Colombian President Alvaro Uribe will meet with members of Congress today and Thursday to try to win support for a trade deal with the United States and to maintain strong U.S. military aid for his government.
The Colombian government has failed so far to answer basic questions about the continuing murders of labor leaders, violations of the rights of displaced persons, and a general climate of impunity. “The Colombian government is here to put a fresh coat of paint on old and persistent problems,” said Joy Olson, executive director of WOLA, the respected research-and-advocacy group.
“Members of Congress should be skeptical toward President Uribe’s public-relations campaign and insist on real answers,” said Gimena Sanchez, WOLA’s Senior Associate for Colombia.
WOLA urges Congress to demand answers from Uribe on these questions:
Why have there been so few convictions in the hundreds of murders of Colombian trade unionists? A total of 236 labor unionists have been killed in Colombia in the past three years; only two people are known to have been convicted as a result. This kind of impunity invites more violence. WOLA is concerned that abuses against labor rights could worsen if the trade agreement is approved, absent a better record of enforcement from the Colombian state.
“Along with our concerns about labor rights, we’re worried about the negative effects the trade agreement is likely to have on the rights of Colombia's most vulnerable communities,” said Sanchez.
Why hasn’t more been done to dismantle the structures of paramilitary groups and sever their ties to the government and ruling party? A study by the Organization of American States documents 22 armed units with upwards of 3,000 members. So far, Colombia has failed to dismantle fully the groups’ criminal structures.
“The government should vigorously implement the rule of law,” said Sanchez.
Why hasn’t the Colombian executive branch fully implemented the country’s own legislation on internally displaced persons? With 3.8 million people forced to flee their homes due to civil conflict, violence and fumigation efforts, Colombia has the second largest number of internally displaced persons in the world. There are numerous reports of violations of their basic rights.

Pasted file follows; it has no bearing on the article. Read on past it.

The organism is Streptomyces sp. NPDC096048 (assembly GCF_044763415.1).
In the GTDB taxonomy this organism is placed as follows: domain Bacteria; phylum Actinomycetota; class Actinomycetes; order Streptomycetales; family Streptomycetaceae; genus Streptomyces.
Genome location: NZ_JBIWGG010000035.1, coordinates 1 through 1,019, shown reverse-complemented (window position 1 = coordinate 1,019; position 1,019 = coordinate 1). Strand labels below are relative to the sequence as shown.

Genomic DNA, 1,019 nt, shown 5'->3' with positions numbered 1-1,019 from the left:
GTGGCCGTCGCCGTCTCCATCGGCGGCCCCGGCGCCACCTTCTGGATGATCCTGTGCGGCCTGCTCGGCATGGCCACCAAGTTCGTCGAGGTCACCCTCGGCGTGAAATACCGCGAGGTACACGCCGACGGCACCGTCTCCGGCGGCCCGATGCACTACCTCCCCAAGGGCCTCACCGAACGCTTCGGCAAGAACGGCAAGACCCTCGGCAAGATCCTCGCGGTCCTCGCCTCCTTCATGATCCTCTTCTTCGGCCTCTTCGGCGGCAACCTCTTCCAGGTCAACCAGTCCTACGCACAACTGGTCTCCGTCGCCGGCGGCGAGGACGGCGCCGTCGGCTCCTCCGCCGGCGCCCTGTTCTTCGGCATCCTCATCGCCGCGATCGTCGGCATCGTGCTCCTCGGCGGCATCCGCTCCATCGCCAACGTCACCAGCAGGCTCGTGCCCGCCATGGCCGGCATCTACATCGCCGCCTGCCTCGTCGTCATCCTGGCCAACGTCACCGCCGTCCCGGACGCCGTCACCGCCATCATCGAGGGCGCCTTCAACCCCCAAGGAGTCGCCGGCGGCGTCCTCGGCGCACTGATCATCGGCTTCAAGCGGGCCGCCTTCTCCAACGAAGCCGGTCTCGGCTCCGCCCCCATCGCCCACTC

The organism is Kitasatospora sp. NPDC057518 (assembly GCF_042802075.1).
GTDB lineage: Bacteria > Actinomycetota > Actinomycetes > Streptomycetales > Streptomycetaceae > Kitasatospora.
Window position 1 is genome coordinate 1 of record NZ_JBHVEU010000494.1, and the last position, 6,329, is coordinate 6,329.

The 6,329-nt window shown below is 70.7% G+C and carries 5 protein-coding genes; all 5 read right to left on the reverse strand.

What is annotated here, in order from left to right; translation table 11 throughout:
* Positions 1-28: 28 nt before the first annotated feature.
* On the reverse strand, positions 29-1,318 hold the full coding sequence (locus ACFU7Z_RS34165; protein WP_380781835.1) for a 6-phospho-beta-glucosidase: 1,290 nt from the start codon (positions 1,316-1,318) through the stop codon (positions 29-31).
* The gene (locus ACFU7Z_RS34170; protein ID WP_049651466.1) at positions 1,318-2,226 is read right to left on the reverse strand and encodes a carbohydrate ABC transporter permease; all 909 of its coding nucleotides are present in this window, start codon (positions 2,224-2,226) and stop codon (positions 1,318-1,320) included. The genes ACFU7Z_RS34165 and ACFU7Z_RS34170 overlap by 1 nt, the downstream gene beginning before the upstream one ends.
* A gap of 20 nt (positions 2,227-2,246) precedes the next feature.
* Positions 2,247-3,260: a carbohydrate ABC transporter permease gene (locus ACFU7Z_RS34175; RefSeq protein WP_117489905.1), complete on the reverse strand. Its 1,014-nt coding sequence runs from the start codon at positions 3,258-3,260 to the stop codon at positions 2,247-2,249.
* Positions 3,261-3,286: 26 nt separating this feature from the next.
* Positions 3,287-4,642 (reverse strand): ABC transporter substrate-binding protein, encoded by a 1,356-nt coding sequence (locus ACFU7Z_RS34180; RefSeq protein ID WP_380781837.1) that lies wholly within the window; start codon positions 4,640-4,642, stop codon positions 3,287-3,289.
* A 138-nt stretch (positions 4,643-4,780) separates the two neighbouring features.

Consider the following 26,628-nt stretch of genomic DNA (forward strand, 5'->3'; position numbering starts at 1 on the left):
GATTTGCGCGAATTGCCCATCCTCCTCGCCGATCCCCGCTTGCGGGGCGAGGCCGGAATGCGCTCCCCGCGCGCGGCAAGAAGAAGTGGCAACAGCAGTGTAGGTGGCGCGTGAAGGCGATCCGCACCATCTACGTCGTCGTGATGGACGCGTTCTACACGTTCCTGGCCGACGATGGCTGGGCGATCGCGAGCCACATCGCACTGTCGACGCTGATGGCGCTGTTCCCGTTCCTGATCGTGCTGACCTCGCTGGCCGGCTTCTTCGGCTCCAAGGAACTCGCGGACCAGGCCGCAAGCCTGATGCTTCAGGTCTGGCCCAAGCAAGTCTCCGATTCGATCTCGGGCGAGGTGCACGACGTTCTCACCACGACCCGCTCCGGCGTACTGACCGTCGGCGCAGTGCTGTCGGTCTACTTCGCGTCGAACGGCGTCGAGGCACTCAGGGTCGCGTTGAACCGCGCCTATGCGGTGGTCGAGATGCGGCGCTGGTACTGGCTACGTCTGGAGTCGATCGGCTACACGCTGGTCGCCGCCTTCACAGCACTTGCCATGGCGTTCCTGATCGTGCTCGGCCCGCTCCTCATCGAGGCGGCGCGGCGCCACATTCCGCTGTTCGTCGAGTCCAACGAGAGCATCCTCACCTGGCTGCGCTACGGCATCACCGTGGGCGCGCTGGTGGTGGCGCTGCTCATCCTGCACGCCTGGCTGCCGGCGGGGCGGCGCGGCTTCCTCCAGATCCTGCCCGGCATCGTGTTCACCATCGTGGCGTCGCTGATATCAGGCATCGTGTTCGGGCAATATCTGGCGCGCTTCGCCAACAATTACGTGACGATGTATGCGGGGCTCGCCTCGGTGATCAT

"Rather than boasting about the great legal framework they have, they should enforce it," said Sanchez.
Fumigation has not curbed coca growing or cocaine production. Why should we expect fumigation to succeed now? Rather than ease farmers’ reliance on coca, aerial herbicide spraying reinforces it. Fumigation leads farmers to replant as quickly and as often as they can and forces them to move into ever more remote areas. As coca spreads, the armed conflict follows, worsening the plight of communities brought into the crossfire. Coca’s dispersal also entails deforestation and other environmental damage.
“The real surprise would be if fumigation actually curbed coca cultivation,” said John Walsh, Senior Associate for the Andes and Drug Policy. “Instead of easing poor farmers' reliance on coca, fumigation worsens their plight and leaves coca as virtually their only survival option. Far from deterring replanting, fumigation is prompting it."
Anti-narcotics and counterinsurgency programs in Colombia have cost American taxpayers more than $5 billion since 2000. Currently about 80 percent of that aid reaches Colombia in the form of military and police assistance. Yet cocaine prices have continued to fall and purity has increased, as the White House drug czar recently acknowledged. This indicates that supply is robust and that cocaine remains readily available on U.S. streets, despite heavy investment in military aid and fumigation.
WOLA has urged the administration and Congress to reallocate the Colombian aid package to 50 percent military and police aid and 50 percent humanitarian aid.
Washington Office on Latin America, (202) 797-2171
Joy Olson, ext. 209
Gimena Sanchez, ext. 205; cell phone (202) 489-1702
John Walsh, ext. 203